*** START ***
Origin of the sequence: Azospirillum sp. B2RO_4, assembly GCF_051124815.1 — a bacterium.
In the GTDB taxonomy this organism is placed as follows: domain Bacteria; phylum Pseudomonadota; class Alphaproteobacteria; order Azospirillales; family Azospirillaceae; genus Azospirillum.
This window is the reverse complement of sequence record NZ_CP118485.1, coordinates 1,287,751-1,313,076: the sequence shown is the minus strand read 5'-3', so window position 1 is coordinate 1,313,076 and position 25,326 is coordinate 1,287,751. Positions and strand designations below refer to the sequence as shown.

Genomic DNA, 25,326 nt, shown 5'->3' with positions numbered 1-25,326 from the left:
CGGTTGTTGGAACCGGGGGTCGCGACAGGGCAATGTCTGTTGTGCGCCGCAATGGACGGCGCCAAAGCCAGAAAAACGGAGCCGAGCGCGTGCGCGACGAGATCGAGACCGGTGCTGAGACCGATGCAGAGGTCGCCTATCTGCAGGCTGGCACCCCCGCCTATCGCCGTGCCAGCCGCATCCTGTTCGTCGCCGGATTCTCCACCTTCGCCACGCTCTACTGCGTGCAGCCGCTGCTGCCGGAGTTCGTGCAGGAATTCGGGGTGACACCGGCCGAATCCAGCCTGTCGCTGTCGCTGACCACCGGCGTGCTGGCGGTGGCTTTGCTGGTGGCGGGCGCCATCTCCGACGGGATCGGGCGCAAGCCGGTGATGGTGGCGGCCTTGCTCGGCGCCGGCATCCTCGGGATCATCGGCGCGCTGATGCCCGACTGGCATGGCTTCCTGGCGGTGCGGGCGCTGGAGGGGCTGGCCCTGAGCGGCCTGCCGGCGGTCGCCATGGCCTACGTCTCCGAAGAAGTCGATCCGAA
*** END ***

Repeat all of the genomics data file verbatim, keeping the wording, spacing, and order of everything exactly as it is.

Origin of the sequence: Azospirillum sp. B2RO_4, assembly GCF_051124815.1 — a bacterium.
In the GTDB taxonomy this organism is placed as follows: domain Bacteria; phylum Pseudomonadota; class Alphaproteobacteria; order Azospirillales; family Azospirillaceae; genus Azospirillum.
This window is the reverse complement of sequence record NZ_CP118485.1, coordinates 1,287,751-1,313,076: the sequence shown is the minus strand read 5'-3', so window position 1 is coordinate 1,313,076 and position 25,326 is coordinate 1,287,751. Positions and strand designations below refer to the sequence as shown.

Genomic DNA, 25,326 nt, shown 5'->3' with positions numbered 1-25,326 from the left:
CGGTTGTTGGAACCGGGGGTCGCGACAGGGCAATGTCTGTTGTGCGCCGCAATGGACGGCGCCAAAGCCAGAAAAACGGAGCCGAGCGCGTGCGCGACGAGATCGAGACCGGTGCTGAGACCGATGCAGAGGTCGCCTATCTGCAGGCTGGCACCCCCGCCTATCGCCGTGCCAGCCGCATCCTGTTCGTCGCCGGATTCTCCACCTTCGCCACGCTCTACTGCGTGCAGCCGCTGCTGCCGGAGTTCGTGCAGGAATTCGGGGTGACACCGGCCGAATCCAGCCTGTCGCTGTCGCTGACCACCGGCGTGCTGGCGGTGGCTTTGCTGGTGGCGGGCGCCATCTCCGACGGGATCGGGCGCAAGCCGGTGATGGTGGCGGCCTTGCTCGGCGCCGGCATCCTCGGGATCATCGGCGCGCTGATGCCCGACTGGCATGGCTTCCTGGCGGTGCGGGCGCTGGAGGGGCTGGCCCTGAGCGGCCTGCCGGCGGTCGCCATGGCCTACGTCTCCGAAGAAGTCGATCCGAA